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Office of Research & Development

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Safeguarding Veterans' Information

Why is information essential to VA Research?

VA Research is dedicated to improving Veterans' lives through innovation and discovery. To conduct studies that may ultimately lead to advancements in Veterans' health care, VA researchers must have access to general data on VA care and services, as well as data on Veterans' health care utilization and outcomes. It is important to note, however, that researchers have access only to information that is considered vital to their study, as determined by an Institutional Review Board (IRB). An IRB is a board made up of researchers, non-researchers, and experts outside of VA. Protecting personal information is essential because its loss or unauthorized use can lead to serious consequences for Veterans and disruptions in VA's operations.

How is Veterans' Information Protected from Unauthorized Access?

To protect Veterans' personal information on which VA research relies, extensive policies and procedures are in place. Main elements of the security program can be categorized as:

  1. Managerial-includes establishment and continual examination and upgrading of information security policies and directives;
  2. Technical-includes upgrading of software and equipment to prevent unauthorized access to sensitive data; and
  3. Operational-includes establishment of enhanced training programs to educate employees about their information security responsibilities.


Adopting Effective Policies and Procedures
Upgraded information security procedures include a requirement that VA health studies' lead researchers and other staff certify that all projects comply with current requirements for the use, storage, and security of research information. Also, reviews are conducted to identify VA employees who require access to sensitive data; these employees undergo appropriate background checks, depending on their responsibilities and the level of access they require.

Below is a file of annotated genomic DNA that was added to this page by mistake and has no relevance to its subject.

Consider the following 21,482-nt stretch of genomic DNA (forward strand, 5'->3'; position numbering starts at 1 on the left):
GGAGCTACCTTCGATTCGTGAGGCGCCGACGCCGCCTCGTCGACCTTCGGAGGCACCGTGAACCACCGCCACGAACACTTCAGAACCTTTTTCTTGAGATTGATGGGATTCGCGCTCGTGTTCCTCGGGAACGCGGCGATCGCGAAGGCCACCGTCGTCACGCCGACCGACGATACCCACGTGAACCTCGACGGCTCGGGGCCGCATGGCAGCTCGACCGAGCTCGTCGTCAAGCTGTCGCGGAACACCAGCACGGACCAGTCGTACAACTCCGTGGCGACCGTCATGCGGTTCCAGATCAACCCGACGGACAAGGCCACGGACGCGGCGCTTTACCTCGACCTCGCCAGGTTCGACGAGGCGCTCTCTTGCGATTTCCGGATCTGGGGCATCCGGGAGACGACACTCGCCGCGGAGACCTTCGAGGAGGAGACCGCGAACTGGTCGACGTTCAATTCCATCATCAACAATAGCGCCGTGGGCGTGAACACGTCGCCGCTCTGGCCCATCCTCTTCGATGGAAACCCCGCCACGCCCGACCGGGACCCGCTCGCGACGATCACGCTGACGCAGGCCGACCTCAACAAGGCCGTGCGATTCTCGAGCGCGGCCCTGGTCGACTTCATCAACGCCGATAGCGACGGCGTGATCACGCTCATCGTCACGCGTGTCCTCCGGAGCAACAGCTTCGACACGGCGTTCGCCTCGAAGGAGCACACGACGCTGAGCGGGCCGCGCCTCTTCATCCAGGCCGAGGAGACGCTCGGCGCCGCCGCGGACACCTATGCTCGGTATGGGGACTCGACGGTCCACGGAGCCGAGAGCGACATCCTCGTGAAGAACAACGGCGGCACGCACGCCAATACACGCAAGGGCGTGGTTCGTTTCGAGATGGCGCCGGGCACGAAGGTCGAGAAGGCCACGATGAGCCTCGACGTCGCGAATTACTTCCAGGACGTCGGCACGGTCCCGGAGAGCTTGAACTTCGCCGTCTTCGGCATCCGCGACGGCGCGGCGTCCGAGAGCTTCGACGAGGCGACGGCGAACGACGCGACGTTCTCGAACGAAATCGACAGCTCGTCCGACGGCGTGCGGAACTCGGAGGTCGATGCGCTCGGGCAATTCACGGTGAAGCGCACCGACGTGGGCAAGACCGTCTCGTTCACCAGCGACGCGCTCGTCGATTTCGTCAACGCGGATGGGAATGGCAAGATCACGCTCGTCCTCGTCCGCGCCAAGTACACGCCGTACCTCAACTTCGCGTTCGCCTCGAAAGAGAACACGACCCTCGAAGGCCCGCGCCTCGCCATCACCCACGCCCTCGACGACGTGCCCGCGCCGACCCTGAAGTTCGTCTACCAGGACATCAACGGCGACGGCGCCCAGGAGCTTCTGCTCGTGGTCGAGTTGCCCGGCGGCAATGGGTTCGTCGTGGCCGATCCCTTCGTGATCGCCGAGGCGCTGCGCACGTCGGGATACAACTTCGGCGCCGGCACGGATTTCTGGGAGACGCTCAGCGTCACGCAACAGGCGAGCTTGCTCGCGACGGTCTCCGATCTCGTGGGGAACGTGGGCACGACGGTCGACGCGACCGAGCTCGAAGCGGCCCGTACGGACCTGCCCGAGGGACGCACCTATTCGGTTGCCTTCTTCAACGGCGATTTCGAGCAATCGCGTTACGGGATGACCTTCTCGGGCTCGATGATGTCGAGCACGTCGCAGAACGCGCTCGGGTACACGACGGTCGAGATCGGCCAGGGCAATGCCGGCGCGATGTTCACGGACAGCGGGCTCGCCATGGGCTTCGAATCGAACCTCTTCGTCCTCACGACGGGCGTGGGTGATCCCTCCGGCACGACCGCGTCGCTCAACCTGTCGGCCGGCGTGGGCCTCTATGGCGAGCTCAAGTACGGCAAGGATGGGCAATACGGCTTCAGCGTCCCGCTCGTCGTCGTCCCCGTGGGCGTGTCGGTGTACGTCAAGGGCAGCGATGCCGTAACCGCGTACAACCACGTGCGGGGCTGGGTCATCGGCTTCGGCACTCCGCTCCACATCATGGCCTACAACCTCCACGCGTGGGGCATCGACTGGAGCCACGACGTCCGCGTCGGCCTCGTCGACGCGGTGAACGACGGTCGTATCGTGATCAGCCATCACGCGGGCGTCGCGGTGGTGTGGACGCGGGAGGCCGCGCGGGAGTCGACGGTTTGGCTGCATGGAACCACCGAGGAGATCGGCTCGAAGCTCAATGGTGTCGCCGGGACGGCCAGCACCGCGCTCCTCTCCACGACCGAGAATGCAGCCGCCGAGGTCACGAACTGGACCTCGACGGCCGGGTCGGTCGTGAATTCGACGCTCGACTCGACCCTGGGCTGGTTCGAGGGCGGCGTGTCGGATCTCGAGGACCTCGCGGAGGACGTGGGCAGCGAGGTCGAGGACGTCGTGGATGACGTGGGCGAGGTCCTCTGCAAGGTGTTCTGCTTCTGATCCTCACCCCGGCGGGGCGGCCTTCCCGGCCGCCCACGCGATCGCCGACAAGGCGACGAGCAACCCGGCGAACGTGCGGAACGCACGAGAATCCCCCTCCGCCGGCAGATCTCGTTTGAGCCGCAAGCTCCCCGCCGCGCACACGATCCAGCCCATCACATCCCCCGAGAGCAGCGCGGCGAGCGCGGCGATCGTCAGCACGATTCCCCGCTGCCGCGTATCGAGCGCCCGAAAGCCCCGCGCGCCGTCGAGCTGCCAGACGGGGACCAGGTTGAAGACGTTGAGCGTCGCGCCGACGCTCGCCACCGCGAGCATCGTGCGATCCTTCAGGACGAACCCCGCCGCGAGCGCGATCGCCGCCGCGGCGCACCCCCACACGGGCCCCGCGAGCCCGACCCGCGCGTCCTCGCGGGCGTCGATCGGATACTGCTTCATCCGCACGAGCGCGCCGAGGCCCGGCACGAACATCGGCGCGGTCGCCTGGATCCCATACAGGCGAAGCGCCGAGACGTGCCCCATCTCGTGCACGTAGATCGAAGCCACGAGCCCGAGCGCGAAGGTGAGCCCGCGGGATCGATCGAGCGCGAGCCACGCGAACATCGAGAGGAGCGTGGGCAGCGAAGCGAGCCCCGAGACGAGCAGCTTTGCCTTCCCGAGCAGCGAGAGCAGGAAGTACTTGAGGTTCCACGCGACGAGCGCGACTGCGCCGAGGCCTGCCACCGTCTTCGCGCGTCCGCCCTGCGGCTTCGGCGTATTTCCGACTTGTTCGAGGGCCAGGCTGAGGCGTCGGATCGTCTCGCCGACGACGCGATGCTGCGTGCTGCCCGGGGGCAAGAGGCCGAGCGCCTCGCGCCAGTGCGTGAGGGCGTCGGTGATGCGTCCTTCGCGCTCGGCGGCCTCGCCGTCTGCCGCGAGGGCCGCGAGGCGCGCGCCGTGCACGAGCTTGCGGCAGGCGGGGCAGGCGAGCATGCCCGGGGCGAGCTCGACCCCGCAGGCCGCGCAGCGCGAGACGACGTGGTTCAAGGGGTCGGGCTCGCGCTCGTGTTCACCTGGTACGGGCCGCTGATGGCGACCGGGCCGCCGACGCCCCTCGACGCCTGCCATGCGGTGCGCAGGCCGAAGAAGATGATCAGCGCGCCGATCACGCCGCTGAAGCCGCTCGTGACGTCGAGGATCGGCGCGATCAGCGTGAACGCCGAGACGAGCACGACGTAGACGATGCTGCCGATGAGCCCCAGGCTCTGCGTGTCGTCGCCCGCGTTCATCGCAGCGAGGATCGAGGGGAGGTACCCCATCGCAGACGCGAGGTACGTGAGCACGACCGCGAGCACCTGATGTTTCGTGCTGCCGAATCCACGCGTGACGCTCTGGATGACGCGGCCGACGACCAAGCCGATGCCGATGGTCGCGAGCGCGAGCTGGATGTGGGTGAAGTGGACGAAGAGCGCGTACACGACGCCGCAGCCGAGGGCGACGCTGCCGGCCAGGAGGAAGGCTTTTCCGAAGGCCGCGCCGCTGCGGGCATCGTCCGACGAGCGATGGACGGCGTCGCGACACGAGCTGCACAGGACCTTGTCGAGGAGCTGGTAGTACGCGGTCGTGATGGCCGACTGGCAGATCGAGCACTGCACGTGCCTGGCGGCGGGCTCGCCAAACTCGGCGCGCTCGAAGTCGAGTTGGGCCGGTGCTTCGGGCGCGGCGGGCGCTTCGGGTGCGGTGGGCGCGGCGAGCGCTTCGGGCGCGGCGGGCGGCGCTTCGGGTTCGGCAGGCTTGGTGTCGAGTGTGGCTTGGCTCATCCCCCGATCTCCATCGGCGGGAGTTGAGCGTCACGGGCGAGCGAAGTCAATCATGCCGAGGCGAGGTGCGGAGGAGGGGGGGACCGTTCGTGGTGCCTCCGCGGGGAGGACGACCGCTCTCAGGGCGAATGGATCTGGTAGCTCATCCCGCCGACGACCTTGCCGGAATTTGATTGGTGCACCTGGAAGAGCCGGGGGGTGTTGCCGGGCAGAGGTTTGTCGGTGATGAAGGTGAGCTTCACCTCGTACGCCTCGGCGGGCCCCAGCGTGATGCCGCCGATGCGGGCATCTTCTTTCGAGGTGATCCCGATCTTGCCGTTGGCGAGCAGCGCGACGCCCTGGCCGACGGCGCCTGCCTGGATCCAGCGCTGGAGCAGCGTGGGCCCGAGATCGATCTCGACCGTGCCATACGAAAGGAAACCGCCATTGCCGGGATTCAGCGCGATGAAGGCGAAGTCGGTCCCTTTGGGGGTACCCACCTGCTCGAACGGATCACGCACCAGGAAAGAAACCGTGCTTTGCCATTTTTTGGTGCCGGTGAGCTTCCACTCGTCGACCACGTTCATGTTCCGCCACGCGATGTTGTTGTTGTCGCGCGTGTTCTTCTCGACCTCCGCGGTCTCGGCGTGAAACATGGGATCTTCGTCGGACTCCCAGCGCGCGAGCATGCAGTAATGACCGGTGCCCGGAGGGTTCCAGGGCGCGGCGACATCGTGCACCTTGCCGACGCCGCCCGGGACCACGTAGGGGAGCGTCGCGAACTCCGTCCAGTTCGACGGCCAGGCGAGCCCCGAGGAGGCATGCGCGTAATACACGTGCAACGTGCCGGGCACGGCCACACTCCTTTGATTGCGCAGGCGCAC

VA also works with other federal and commercial entities that have Veterans' information for business reasons to ensure they have appropriate safeguards in place to protect sensitive data.


Securing Computers and Related Technologies
Like most organizations today, VA relies heavily on computer systems and telecommunications networks to achieve its mission. VA researchers, in particular, have benefited from advances in computer technology. They can access the information stored in VA's state-of-the-art electronic health record system, with proper safeguards in place, and conduct large-scale studies that contribute greatly to Veterans' health care.

For sensitive information accessed on-site, as well as data retrieval from remote locations, security requirements are in place to prevent unauthorized access. For example, laptop computers throughout VA have data encryption programs installed, and all sensitive data on mobile computers or portable storage devices such as thumb drives must be encrypted so that unauthorized users are unable to decipher the information.


Emphasizing Personal Responsibility
To ensure current policies and procedures protect sensitive information, VA Research places great emphasis on personal vigilance and individual responsibility among its employees. All employees receive training on privacy and security of sensitive data, and education campaigns are continuously undertaken to remind employees of their all-important responsibilities in this area.

Safeguarding Veterans' Information Brochure

Safeguarding Veterans' Information Brochure

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Laws That Protect Personal Information

VA is required to comply with a number of federal laws that protect personal information. Below are three of the most important statutes that govern how VA and other federal agencies handle health care and other personal information.

Privacy Act of 1974
Federal agencies must establish safeguards to ensure the security and confidentiality of statistical records. A person's information must be protected against anticipated threats that could cause him or her substantial harm, embarrassment, inconvenience, or unfairness.

E-Government Act of 2002
Agencies must conduct"privacy impact assessments" that include descriptions of how certain types of personal information will be secured. Under a part of this Act known as the Federal Information Security Management Act (FISMA), agencies must develop and implement cost-effective programs to protect information from unauthorized access and use.

Health Insurance Portability and Accountability Act of 1996 (HIPAA)
Under this Act, agencies are required to adopt standards for the electronic exchange, privacy, and security of health information-primarily a mandate to the Department of Health and Human Services but also applicable, in part, to VA and other federal agencies.

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Any health information on this website is strictly for informational purposes and is not intended as medical advice. It should not be used to diagnose or treat any condition.